Saturday, February 4, 2017
[Santa Barbara County] Supervisors Considering Girls-Specific Residential Programming for Juvenile Offenders
There is no residential treatment program for delinquent girls in Santa Barbara County and the Board of Supervisors has asked the Probation Department to consider options for one, given the success of the boys-only Los Prietos Boys Camp.
A county Grand Jury report on Los Prietos Boys Camp called the program for delinquent young men “well-run and constitutes a major community asset.”
The June 2016 report requested that the county explore the possibility of adding a program for girls.
Most of the county’s delinquent girls, Chief Probation Officer Guadalupe Rabago said, are in group homes as opposed to foster care.
Twenty are at Santa Maria Juvenile Hall, where they receive some sort of education or programming seven days a week, said Deputy Chief Probation Officer Steven DeLira.
The department reviewed three options for residential programs for girls going through the probation system that are intended to reduce recidivism, continue mental-health care and enhance current programming.
“Daily Choices” at Santa Maria Juvenile Hall would be a seven-day-a-week program that would cost the department $600,000, while “Luz de Esperanza” at the facility would be a 90-day, court-ordered commitment program with a $2 million one-time cost and $1.1 million ongoing.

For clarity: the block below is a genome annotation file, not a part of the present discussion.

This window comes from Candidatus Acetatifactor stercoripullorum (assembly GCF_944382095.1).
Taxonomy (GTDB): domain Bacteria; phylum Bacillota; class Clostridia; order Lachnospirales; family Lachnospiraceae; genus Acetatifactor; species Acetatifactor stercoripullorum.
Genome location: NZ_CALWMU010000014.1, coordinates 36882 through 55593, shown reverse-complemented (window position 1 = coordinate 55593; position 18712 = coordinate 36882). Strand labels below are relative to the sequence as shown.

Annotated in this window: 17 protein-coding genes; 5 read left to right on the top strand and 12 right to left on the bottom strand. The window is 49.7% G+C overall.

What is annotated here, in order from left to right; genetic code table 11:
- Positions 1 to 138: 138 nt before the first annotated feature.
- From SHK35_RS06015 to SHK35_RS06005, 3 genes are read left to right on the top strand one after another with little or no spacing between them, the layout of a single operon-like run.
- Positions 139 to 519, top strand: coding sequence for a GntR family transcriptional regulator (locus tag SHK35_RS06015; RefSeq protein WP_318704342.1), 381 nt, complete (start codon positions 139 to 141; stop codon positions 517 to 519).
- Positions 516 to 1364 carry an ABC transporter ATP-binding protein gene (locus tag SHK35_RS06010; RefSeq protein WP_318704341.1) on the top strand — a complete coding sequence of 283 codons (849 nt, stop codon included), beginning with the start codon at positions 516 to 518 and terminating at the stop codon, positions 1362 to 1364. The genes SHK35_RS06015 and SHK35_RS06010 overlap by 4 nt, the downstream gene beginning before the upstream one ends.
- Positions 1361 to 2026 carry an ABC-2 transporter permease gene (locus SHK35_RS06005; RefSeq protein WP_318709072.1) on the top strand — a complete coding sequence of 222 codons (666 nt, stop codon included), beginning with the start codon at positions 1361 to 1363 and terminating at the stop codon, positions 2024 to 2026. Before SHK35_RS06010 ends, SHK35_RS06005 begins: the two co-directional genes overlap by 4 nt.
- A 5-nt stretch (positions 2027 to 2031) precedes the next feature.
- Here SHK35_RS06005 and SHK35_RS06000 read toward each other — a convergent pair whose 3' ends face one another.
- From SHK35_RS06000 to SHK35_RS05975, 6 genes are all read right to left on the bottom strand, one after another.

Rabago put the price of the girls’ camp concept at $3.2 million, and said programming also would focus on developing the girls’ personal strengths, discipline, bonding and accountability.
He said the department wouldn’t be implementing the grand jury’s recommendation because “it’s not warranted or it’s not reasonable.”
Programs that work well for boys don’t necessarily work well for girls, he said.
“Probation data does not support a camp program for girls, even if the funding could be redirected as a commitment program,” he told the board. “We believe that the girls should be kept in the most home-like environment.”
Second District Supervisor Janet Wolf asserted that the Probation Department had not fully investigated opportunities for an “out-of-institutional” and “residential, high-treatment setting” for girls, calling the department’s decision incredibly disappointing.
The board directed Probation and other departments to work more closely and further study residential treatment programs.
January 28, 2017
Noozhawk, Santa Barbara
By Sam Goldman